Who is July andAugust’s Child?This poised little comedienne, alreadywith an appetite for primadonnaribbons and bows, is certainly notyour typical bathroom diva, and thissummer she’ll be part of a Stratfordcelebration, serenading the life ofThink you know who our mysteryPlease provide your mailing addressdraw among correct replies receivedSinging “The more we get together –the happier we’ll be!”1952, Braemore Gardens, Toronto.We Are All Music’s ChildrenJune’s Child Mayumi SeilerMJ BUELLMayumi Seiler and two of herconstant companions:a J.B. Guadagnini violin (circa 1740),and Kobe, the Jack Russell.Violinist Mayumi Seiler is the founderand artistic director of the Torontobasedchamber ensemble Via Salzburg,an instructor at the University of Torontoand the Glenn Gould School, and one quarterof the Seiler Quartet (with Midori Seiler,-chamber repertoire on the Hyperion, Virgin until the age of six, when her family movedformed when the sisters were little childrenand they toured extensively in Europe andformative studies at the University Mozart-of years in Germany and then moved to London,England and The Guildhall School ofgingcareer there until she moved to Toron-Mayumi, what does that childhood photomake you to think about?CONGRATULATIONS TO OUR WINNERS! HERE’S WHAT THEY WON — Clement Ng (Hamilton) and Stephen Erlichman (Toronto) both won a pair of tickets for Toronto Summer Music’sFORGOTTEN ROMANTICS (July 23 7:30pm), at Walter Hall. The celebrated Vienna Piano Trio joins forces withChristopher Costanza, Mark Fewer, and Mayumi Seiler for a concert of music by Moszkowski, Goldmark, and Spohr.The evening includes a 6:15 pre-concert talk by Dr. Robin Elliott: Three Studies in Fame and Obscurity. Tiiu Klein (Kleinburg) and Glenroy Alleyne (Oshawa) both won a pair of tickets for Via Salzburg’s firstconcert of the new season at the warm and intimate Rosedale United Church. THE REST IS SILENCE(October 14) will feature music of innovation, tradition, and inspiration: Debussy and Brahms usher in thevoice of Mark Richards, one of Canada’s fine young composers. viasalzburg.com Jeff Keff (Toronto) and Kwan-wah Inglis (Toronto) won Via Salzburg’s current recording VIA SALZBURG, VOLUME 3.Mayumi Seiler leads the Via Salzburg Chamber Orchestra, with guests Brian Manker, cello; Eliot Fisk, guitar;George Gao, erhu; Jaime Martin, flute; Ronald George, horns; Stephen Cameron, french horn; in works by Handel,Piazzolla, Haydn, Mozart and Gao.of my childhood in Japan, and howat the time – my sisters andit was as ordinary as learning to eatOther musicians or performers inyour family? Father and mother metwhile studying piano at Princetonand Juilliard, all four daughters areWhere did listening to music fitinto your life?house constantly, my parents hadpiano students coming in and outof our home and my older two sisters wereFirst memories of playing the violin? Gettingtuned up by my parents as a four year oldbefore a big concert with my two sisters in-for all these years and still comes to concertsMayumi Seiler will perform in Rising likethe Sun: a Japanese Earthquake ReliefFundraising Concert, with soprano MichikoHayashi, The Gladiolus Singers, and CoroSan Marco on June 16 (see listings).Read the full interview at thewholenote.com.Music’s Children gratefully acknowledges Marie, Douglas, Natasha, Luisa, Michael, Jennifer, Toronto Summer Music, and Via Salzburg.June 1 – July 7, 2011 thewholenote.com 47MICHAEL MACKENZIE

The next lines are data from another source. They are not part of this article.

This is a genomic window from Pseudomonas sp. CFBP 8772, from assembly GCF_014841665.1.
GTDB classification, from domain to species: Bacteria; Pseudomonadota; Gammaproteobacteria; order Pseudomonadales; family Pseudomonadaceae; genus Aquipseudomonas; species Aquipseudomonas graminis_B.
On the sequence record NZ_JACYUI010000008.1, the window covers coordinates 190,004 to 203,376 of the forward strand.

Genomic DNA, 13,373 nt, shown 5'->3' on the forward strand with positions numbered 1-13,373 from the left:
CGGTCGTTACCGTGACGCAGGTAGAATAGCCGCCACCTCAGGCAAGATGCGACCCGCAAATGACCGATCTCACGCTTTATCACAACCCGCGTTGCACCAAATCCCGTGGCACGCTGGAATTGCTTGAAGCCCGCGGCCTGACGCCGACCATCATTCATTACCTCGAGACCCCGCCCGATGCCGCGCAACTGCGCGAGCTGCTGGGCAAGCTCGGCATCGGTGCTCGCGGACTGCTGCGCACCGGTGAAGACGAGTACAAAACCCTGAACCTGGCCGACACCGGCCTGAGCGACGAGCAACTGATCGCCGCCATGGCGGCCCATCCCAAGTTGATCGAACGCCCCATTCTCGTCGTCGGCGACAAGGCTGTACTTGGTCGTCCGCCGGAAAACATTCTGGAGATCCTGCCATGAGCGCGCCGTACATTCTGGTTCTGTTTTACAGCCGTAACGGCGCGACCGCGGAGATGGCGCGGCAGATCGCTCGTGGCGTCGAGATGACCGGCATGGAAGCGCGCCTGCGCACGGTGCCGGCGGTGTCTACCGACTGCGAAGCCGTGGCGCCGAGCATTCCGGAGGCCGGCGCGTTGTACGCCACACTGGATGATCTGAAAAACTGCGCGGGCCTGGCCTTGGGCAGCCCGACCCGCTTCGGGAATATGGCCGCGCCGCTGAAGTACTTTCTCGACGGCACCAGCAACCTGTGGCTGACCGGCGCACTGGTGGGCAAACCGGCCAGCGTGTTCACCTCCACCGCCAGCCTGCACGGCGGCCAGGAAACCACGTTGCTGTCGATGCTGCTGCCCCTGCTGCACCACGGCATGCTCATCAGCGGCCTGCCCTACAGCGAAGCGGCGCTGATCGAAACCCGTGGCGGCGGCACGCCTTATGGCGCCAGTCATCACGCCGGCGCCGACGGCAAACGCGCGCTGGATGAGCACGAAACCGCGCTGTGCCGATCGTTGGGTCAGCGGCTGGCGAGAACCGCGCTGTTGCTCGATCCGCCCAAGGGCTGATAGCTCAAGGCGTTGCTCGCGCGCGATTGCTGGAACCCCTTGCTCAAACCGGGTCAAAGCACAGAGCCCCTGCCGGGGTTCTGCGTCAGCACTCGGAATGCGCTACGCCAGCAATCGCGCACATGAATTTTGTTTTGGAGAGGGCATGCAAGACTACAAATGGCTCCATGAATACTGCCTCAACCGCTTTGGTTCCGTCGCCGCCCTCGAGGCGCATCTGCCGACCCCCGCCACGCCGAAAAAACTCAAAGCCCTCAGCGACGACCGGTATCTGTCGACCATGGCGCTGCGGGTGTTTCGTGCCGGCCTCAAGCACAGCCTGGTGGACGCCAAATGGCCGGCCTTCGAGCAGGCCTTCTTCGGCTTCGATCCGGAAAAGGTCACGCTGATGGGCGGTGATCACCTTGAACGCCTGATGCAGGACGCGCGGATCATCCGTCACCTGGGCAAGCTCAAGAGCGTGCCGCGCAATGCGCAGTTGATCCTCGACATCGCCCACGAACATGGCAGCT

Book ShelfPAMELA MARGLESAfrican Rhythms: The Autobiographyof Randy WestonComposed by Randy Weston andarranged by Willard JenkinsDuke University Press352 pages, photos; $32.95 US whois Randy Weston,it would be likeEllington, someBasie, some Monk,some Tatum, andthrow in somein the pot, you stir it up, and you haveautobiography to the mix and you havean even more vivid picture of who RandyOn each page his personality comes throughhe told Jenkins his story during the lengthy vision that suffuses his compositions like HiFly and Little NilesThat, he explains, is why he was never an technique as a pianist, recalling experiencesEllington, Basie and especially his mentor,-on his own music, but on the very roots of-he went as far as to move to Morocco, wherehe lived for a number of years, immersinghimself in the music of traditional peopleerthan the western concept and it’s basedupon very powerful, spiritual values and naturally in conversations make for someemerges here sounds convincingly likeRandy Weston is playing a solo concert atthe Glenn Gould Studio on Sunday, June 26at 6:00pm as part of the TD Toronto JazzFestival.The Gershwins’ Porgy and Bess:A 75th Anniversary Celebrationby Marc Thompson;forward by Marc GershwinAmadeus Press200 pages, photos; $29.99 US of Porgy and Bess forGeorge Gershwinthink the music isThompson showsin this history of the opera, Gershwin washardly alone in his enthusiasm for what hasmisunderstandings over whether it promotedracial stereotyping, and confusion overwhether it was in fact an opera, audiencesThe librettist Dubose Heyward was anaristocratic white Southerner whose great–great-grandfather had signed the Declarationbased Porgy and Bess on the authenticdialects and songs of the descendants ofcould play the roles on stage, and refused toTheir remarkably harmonious collaborationresulted in something entirely new – anoperatic synthesis of European classicalThompson quotes Gershwin saying thatthat he hopes Porgy and Bess will combinethe drama and romance of Carmen and thebeauty of Die Meistersingerstory, and although Thompson uncoversmost interesting aspect of his book is theway he describes the performances of Porgyand Bessperspective as a stage director, he analyzesthe performers, director and designers of theThis book has been beautifully produced(apart from the spotty index), and illustratedthroughout with a wonderful collection ofphotos of productions and casts, letters betweenHeyward and Gershwin, and paintingsby the multi-talented brothers themselves,including some startlingly revealing self-performance of the complete version of Porgyand Bess since the premiere, will lead hisCastleton Festival Orchestra and soloists inselections from the opera at the BlackCreekFestival on Friday, July 22 at 8.00 pm.48 thewholenote.comJune 1 – July 7, 2011